Like a lot of knitting addicts, I often have more than one project on the go. Recently I had the greatest pleasure in knitting two projects concurrently: one easy, one challenging.
The easy project was a garter-stitch scarf made of two skeins of Colinette Point 5 wool. I’d bought it on a trip to the Wool Shed in Oyne with Roobeedoo last year. I loved the colours, and thought the thick-thin texture would be fun.
It was SUCH a pleasure to knit with! I actually knit it twice – the first time I was aiming to make a buttoned cowl, but it wasn’t right. So I undid it and reknit it into a scarf. I loved every stitch, both times:
Not only was it wonderful to watch the colours and thick-thin texture glide through my hands, but it has been a warm and beautiful scarf to wear. There was a frost on the ground this morning, so I may get a few more weeks to wear it yet.
My challenging project was the most complicated thing I have ever knit! I have a friend who turns 80 this spring. I wanted to knit her something – she’s a knitter herself – but I didn’t want to make anything with the faintest suggestion of invalidity. No bed jackets, slippers, or lap rugs. I hope she remains as active as she is now for a long time.
At the Glasgow School of Yarn, which I visited very briefly last October, I met the designer Lucy Hague, who designs with an astonishing “vocabulary” of Celtic cables. There is a photo of her in her stall at the Edinburgh Yarn Festival here. I bought her pattern Taliesin, and made the smaller size using Shetland wool. I am very pleased with the result, and I hope the recipient will be too:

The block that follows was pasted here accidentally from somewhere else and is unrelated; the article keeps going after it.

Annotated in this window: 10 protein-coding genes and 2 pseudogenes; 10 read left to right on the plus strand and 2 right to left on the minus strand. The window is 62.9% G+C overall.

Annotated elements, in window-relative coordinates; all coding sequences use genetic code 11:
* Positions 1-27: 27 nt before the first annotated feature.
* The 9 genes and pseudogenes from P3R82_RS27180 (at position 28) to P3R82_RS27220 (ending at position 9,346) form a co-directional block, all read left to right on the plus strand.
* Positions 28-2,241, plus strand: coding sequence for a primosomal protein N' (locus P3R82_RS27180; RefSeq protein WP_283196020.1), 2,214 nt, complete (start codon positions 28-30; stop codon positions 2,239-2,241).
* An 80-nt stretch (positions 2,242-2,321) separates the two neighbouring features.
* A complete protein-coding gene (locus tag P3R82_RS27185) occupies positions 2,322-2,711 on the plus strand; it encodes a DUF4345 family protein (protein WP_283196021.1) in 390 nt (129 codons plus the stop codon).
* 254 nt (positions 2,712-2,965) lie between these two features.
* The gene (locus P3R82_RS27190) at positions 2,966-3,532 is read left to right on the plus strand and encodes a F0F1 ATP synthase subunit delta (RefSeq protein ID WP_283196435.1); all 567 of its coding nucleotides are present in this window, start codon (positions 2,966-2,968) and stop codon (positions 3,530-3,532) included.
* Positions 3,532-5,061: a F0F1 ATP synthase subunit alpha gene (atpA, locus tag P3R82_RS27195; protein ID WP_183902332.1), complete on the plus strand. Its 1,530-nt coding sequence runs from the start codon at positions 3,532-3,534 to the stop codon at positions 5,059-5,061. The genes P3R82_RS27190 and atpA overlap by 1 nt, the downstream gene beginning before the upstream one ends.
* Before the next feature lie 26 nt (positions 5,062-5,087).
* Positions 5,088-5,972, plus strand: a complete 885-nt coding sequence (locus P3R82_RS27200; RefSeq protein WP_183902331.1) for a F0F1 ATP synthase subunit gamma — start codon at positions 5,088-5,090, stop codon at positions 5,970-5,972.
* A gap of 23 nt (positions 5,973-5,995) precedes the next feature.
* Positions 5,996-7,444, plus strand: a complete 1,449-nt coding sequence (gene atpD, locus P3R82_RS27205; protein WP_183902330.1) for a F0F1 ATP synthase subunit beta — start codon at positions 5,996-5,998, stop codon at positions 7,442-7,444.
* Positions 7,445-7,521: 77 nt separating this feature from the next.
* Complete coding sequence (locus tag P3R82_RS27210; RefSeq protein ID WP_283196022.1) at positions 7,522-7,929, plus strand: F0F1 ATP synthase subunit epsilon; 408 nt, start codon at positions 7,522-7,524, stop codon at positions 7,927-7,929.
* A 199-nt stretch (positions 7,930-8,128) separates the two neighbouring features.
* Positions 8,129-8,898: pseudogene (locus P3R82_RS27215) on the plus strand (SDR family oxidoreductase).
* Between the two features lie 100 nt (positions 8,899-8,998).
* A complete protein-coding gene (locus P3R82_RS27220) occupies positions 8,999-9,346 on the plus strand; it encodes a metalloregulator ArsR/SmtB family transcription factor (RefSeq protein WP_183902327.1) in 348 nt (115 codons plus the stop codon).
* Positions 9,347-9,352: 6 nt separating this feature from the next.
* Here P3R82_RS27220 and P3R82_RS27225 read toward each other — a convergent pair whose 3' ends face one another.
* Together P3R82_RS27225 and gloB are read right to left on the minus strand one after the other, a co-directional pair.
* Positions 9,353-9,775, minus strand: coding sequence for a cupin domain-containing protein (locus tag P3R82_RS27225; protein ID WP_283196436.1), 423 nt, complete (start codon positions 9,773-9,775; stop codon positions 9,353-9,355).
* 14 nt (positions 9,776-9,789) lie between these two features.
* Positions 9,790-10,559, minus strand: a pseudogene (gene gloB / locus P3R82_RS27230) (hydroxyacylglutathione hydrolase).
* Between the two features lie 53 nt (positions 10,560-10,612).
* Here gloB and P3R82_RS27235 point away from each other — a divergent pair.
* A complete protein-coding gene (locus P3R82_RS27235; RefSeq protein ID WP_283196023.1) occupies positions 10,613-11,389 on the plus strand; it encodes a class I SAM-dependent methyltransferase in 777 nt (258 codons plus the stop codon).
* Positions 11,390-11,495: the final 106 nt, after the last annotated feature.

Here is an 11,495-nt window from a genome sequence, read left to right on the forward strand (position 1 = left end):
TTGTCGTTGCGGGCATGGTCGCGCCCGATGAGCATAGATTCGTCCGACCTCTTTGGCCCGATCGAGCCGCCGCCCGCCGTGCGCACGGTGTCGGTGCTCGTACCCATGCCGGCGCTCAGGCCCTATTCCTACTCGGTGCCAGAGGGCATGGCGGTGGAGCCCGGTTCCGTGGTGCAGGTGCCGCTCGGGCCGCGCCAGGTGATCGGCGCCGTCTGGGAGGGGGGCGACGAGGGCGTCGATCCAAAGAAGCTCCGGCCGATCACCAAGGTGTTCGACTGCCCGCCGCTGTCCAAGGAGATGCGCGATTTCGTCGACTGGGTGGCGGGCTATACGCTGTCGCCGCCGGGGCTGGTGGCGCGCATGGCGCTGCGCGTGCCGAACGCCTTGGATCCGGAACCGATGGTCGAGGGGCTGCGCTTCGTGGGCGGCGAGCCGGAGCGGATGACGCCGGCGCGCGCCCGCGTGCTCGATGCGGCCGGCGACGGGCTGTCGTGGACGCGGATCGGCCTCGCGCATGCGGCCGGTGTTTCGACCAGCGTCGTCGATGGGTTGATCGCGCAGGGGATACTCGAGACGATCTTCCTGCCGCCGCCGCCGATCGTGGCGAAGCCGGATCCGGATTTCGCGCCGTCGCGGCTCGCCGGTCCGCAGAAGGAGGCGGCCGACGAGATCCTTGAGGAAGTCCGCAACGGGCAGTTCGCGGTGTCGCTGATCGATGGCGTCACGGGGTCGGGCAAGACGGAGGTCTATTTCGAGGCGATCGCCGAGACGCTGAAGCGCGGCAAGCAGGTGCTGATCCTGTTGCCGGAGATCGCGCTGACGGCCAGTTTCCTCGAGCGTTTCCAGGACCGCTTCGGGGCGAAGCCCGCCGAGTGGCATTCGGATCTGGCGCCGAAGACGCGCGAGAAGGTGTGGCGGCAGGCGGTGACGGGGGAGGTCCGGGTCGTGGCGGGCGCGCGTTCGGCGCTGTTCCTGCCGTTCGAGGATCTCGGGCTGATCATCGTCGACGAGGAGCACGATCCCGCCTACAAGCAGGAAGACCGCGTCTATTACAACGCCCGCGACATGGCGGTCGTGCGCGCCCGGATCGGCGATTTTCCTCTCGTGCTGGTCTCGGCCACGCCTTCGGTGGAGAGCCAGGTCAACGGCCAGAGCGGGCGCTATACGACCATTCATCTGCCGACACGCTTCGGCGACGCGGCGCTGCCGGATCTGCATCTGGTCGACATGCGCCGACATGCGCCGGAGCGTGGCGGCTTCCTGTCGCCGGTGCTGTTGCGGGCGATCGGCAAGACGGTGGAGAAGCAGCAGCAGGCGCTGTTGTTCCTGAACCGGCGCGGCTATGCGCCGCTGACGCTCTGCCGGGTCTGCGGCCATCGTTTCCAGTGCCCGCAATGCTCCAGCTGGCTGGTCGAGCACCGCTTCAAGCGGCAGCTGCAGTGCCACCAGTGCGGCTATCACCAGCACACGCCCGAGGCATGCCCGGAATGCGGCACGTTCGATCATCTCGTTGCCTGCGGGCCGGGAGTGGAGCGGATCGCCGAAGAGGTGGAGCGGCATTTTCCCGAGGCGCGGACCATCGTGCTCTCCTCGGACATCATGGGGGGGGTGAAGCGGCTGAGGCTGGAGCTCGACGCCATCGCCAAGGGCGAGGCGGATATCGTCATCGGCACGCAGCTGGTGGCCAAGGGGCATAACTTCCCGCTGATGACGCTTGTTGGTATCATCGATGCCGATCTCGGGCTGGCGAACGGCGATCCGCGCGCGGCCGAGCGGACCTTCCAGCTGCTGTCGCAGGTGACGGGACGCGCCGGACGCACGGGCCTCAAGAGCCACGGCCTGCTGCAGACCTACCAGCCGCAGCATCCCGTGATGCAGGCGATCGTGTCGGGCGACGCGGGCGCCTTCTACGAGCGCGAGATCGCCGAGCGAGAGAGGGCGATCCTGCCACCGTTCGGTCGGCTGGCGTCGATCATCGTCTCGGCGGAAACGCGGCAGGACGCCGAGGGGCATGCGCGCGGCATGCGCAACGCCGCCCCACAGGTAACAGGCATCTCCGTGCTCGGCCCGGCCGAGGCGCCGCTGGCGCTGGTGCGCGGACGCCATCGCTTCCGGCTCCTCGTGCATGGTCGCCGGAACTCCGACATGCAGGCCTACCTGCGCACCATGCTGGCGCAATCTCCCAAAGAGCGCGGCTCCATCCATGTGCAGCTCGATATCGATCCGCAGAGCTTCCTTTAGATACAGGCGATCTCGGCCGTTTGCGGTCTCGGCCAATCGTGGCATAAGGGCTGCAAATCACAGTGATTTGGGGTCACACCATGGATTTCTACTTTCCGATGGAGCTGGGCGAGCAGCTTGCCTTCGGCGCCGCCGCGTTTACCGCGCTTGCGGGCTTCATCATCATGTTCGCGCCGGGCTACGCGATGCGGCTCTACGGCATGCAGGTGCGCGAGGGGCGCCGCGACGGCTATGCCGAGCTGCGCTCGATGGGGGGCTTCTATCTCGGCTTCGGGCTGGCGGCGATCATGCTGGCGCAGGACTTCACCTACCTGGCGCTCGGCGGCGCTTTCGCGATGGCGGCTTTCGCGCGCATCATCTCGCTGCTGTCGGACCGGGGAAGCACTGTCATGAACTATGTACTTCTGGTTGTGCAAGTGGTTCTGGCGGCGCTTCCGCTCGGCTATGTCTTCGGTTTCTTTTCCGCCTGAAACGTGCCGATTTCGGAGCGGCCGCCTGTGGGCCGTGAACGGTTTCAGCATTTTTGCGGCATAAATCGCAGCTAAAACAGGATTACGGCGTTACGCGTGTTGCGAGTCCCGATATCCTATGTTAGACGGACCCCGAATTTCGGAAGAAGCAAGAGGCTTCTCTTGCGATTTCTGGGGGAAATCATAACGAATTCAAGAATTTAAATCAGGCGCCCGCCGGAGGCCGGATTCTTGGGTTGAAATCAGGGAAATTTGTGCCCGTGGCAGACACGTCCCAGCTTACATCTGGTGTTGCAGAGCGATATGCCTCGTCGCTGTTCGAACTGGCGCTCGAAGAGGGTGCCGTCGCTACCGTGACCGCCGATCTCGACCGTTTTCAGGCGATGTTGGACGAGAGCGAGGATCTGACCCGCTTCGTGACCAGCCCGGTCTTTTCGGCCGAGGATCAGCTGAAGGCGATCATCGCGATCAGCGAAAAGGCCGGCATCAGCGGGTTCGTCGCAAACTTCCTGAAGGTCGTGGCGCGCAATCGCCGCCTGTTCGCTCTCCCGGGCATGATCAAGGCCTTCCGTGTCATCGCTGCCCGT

The wool is beautifully heathered:
I think, in terms of the knitting (as opposed to construction), this is the most complicated project I have ever done. I ended up working from the written-out instructions, and when I got to the final third of the pattern (the edging), I had to highlight the different sections just to keep them straight:
I learned a lot of new cabling techniques! Cables carried horizontally, cables made with wrapping the stitch twice so it will stretch, cables done on the wrong side, masses of “tbl” (through back of loop) stitches. It was utterly absorbing and I loved watching the design emerge!
But it’s not the kind of knitting you can do on the train – hence the wonderfully relaxing Colinette scarf. For those on Ravelry, details are on my project page.
WordPress tells me that I started my blog five years ago today! Fancy that. So much has changed, and yet some things, like the joy of knitting and frosty spring mornings, haven’t! Tilly begged to be let outside this morning, so I put her collar on and opened the back door. But when she sensed the cold, she decided just to watch from inside the door!
I hope your week is going very well.